In northern Thailand, the Wild Boars youth soccer team decided to explore a cave together. After an hour they turned to go back and found that the entrance to the cave was flooded. Rising water pushed them deeper into the cave, day after day, until they were finally trapped more than two miles (four kilometers) inside. When they were heroically rescued two weeks later, many wondered how they had become so hopelessly trapped. Answer: one step at a time.
In Israel, Nathan confronted David for killing his loyal soldier, Uriah. How did the man “after [God’s] own heart” (1 Samuel 13:14) become guilty of murder? One step at a time. David didn’t go from zero to murder in one afternoon. He warmed up to it, over time, as one bad decision bled into others. It started with a second glance that turned into a lustful stare. He abused his kingly power by sending for Bathsheba, then tried to cover up her pregnancy by calling her husband home from the front. When Uriah refused to visit his wife while his comrades were at war, David decided he would have to die.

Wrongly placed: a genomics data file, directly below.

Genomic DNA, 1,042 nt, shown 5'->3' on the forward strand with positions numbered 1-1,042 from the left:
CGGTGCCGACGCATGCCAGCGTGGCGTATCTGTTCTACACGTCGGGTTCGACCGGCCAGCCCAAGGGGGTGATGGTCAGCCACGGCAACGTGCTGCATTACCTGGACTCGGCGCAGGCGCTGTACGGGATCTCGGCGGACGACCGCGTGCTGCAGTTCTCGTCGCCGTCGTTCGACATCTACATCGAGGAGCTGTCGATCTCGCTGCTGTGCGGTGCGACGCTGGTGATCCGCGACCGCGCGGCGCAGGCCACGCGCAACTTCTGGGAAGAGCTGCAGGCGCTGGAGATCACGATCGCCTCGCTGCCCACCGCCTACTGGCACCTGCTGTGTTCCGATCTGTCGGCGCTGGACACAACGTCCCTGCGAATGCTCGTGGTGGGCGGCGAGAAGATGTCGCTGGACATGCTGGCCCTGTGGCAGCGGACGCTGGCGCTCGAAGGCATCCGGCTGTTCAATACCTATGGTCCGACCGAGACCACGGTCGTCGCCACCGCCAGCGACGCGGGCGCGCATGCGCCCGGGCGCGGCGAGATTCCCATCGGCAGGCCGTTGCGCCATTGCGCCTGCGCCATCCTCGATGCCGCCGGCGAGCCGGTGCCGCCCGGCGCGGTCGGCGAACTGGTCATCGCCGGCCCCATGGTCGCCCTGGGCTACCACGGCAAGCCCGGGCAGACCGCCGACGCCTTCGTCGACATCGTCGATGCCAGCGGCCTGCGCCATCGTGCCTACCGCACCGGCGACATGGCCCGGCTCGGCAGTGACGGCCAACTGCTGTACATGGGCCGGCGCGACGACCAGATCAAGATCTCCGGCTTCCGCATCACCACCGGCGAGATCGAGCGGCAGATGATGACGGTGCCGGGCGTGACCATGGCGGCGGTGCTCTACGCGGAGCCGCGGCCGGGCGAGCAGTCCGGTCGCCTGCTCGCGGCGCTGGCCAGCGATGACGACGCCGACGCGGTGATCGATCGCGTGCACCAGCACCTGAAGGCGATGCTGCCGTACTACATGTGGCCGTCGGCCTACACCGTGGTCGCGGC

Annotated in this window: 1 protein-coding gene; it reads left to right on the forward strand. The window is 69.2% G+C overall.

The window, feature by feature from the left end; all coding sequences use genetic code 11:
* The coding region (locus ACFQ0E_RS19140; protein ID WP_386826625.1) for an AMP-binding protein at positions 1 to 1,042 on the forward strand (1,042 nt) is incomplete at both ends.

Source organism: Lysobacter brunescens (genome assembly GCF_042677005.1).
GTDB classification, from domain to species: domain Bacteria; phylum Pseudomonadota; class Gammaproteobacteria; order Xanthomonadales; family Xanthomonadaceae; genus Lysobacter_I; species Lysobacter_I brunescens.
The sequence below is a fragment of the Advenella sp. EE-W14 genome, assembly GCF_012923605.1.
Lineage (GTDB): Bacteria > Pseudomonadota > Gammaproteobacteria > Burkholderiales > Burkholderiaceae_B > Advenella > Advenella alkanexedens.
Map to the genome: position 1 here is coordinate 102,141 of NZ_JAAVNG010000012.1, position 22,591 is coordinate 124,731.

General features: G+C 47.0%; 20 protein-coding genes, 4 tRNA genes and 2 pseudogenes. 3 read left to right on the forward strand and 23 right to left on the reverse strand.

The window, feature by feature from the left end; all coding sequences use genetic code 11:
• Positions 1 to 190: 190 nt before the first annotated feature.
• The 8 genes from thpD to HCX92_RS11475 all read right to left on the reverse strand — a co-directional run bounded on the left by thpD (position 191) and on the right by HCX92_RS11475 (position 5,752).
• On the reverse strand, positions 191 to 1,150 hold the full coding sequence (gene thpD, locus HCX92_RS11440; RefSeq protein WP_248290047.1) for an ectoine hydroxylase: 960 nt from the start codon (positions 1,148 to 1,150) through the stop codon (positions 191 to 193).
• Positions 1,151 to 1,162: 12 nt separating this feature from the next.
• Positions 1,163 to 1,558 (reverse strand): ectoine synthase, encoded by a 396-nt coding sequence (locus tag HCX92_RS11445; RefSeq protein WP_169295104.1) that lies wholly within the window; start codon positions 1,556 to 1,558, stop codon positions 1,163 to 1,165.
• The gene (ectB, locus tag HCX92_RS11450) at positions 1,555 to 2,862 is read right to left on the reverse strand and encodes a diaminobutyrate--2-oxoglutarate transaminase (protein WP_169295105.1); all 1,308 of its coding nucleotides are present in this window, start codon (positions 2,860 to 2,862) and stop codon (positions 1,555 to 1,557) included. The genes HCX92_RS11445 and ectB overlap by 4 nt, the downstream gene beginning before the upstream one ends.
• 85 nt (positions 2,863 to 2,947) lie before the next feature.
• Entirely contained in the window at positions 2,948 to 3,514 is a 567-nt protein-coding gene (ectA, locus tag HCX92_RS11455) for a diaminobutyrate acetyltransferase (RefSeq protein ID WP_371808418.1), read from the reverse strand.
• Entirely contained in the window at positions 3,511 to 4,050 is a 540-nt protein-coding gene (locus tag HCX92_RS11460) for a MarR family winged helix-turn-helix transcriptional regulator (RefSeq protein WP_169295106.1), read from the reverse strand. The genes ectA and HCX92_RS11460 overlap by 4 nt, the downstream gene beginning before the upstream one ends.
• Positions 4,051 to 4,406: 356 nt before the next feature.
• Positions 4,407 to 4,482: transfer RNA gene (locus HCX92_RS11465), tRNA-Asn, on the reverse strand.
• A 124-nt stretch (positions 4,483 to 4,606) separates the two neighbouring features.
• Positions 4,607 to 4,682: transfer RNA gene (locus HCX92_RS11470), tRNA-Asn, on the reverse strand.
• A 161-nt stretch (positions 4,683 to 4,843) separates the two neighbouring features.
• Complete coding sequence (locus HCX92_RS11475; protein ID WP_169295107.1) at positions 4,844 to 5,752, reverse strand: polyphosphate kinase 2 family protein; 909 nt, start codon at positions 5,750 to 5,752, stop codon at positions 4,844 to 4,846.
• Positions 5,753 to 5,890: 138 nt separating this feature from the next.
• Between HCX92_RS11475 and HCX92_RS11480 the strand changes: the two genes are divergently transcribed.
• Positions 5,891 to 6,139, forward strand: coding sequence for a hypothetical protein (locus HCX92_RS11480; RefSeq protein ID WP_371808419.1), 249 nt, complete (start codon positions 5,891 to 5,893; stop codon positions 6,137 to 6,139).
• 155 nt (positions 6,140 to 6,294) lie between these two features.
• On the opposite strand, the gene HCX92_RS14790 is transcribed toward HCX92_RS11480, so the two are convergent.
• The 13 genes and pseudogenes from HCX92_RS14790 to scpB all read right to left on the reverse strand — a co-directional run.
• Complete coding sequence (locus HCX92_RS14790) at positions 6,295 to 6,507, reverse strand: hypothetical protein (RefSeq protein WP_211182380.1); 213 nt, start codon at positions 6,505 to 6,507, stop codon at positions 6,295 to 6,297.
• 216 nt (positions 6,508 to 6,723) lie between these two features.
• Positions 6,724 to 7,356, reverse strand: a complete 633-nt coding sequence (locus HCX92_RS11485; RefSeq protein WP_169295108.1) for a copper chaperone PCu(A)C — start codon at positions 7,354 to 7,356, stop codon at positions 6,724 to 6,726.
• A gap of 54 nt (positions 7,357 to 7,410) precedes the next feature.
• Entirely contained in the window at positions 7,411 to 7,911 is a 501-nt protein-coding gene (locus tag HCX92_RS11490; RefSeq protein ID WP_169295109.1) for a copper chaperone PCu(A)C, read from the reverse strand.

We may not be guilty of murder or trapped in a cave of our own making, but we’re either moving toward Jesus or toward trouble. Big problems don’t develop overnight. They break upon us gradually, one step at a time.
David committed adultery and murder (2 Samuel 11) and assumed that as king he was answerable to no one. A year later, God sent the prophet Nathan to confront him about his wickedness (ch. 12). After confessing and repenting of his sins, David wrote Psalm 51, and many believe this is also the context for Psalm 32. Though forgiven, David had to face the consequences of his sin. His son conceived with Bathsheba died (2 Samuel 12:13–18). And just as Uriah was killed by the sword (vv. 9–10), three of David’s other sons—Amnon (13:28–29), Absalom (18:14–15), and Adonijah (1 King 2:23–25)—died by the sword.